Friday, June 7, 2013

The New Pope: "Symbolism . . . Seeping into Substance"

Michael Gerson has written a wonderful essay about Pope Francis.  He points out that this new pope appeals to both left and right, but the traditional division of left and right fails to explain this pope.

Gerson writes this wonderful explanation of how and why Catholic thought starts from a completely different place than the American left and the American right:  "Both American liberalism and conservatism put a priority on negative rights — the freedom from external restraint. For some, this means unrestricted social autonomy and choice; for others, unrestricted economic liberty. Catholic social doctrine asserts that human beings have moral and social natures, and that true freedom is found in their fulfillment. Men and women are liberated by ethical behavior; their happiness is completed in family and community; and all who share a community are diminished when any are destitute and hopeless. This perspective is fundamentally at odds with moral relativism and economic libertarianism. It transcends our ideological debates and challenges all sides of them."

I would argue that human/Christian formation that comes from other denominations is similar.  It would be interesting to see if other religions are similar too.

We have now had several generations growing up with the idea that the human individual should be unencumbered from any sort of expectation at all:  responsibility to family, keeping the economic promises one has made, on and on I could go.  And then, we have a nation of grown people acting like toddlers, and we wonder why it feels like the social fabric is ripped and torn.

I am not one of those people who thinks the past was a better place to live.  I know the repression that can come when society has rigid expectations.  I do think we've gone too far in the other direction.  We seem to have very few expectations at all as a society.  So children don't have to do chores, and they grow up to be adults who default on their loans.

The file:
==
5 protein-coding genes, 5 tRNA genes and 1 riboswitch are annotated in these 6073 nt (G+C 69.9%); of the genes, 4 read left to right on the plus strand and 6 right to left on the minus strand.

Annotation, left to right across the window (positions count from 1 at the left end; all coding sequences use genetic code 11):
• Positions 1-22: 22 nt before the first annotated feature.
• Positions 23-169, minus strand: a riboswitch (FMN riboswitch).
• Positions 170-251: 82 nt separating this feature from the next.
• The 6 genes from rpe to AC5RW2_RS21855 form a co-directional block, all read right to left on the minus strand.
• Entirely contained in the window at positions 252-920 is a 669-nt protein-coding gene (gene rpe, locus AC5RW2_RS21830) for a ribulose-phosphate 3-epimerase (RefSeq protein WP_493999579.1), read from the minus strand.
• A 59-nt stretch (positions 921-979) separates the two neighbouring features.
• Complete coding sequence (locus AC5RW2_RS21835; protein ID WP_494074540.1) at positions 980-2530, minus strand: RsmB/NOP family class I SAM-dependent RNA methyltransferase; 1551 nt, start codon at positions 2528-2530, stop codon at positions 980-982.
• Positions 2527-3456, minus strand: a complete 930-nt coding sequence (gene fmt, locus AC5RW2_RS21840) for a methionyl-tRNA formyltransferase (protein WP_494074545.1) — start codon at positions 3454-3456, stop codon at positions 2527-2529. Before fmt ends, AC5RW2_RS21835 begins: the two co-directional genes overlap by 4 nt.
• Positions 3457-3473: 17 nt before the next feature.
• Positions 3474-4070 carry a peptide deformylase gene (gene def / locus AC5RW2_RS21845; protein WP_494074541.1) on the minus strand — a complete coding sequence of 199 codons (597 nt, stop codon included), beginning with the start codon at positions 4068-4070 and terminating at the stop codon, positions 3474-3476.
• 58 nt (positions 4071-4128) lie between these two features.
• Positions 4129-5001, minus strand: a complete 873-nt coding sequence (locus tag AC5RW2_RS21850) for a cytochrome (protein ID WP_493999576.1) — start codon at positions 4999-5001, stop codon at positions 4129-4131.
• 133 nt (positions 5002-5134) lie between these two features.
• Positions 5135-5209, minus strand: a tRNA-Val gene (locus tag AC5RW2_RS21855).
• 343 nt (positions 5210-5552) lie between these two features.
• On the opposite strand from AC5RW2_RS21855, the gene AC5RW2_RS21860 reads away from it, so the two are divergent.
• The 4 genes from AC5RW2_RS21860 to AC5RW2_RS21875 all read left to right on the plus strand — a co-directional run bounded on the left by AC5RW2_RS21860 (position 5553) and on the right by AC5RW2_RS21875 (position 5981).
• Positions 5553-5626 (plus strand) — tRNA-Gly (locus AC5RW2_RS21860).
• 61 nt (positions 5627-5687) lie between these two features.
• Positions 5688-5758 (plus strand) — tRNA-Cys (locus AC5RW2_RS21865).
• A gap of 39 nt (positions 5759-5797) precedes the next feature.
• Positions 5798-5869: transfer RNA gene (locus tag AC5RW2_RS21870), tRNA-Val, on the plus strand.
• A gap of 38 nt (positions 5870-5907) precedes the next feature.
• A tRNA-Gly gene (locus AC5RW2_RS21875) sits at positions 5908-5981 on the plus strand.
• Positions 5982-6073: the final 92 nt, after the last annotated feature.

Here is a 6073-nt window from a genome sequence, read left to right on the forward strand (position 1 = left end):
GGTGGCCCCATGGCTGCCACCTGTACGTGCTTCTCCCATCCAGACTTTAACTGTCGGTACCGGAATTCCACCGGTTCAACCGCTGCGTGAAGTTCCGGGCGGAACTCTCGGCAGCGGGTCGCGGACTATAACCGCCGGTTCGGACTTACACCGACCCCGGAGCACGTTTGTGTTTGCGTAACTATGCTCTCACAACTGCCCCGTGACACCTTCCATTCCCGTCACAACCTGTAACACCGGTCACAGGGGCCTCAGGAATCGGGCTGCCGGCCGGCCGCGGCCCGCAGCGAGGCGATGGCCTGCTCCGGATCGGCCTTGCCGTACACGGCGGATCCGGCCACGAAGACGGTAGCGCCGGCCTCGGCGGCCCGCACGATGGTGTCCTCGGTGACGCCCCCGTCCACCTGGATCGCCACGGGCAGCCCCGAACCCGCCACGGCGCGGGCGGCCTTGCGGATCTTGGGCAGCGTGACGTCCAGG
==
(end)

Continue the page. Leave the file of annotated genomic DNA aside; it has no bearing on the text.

I also know that I'm simplifying.  I know that there are issues of gender, class, and race that come into play.  But this is a blog post, and so I will not be undertaking a deep analysis here.

To return to Gerson's point, let's think about the new pope.  Like many others, I'm fascinated by his simple lifestyle, by his modeling the behavior of Christ.  It gives him an authenticity that so many of us lack.

Gerson concludes this way:  "Whatever your view of Christianity, the example of Jesus remains one of history’s most surprising constants. A man who never wrote a word, who spent three years teaching in an obscure corner of a vanished empire, still stirs the deepest longings of the human heart. When we see his image even partially reflected in another human being, it appeals beyond every political division. When we see his image even partially reflected in the church he founded, true authority returns."

It's a good reminder that we're not individuals, working for our own salvation.  We're part of a larger Church, and the world will not only judge us, but will judge the whole Church by our actions.

It's wonderful to have a pope showing us some ways that we can get back to authenticity. 

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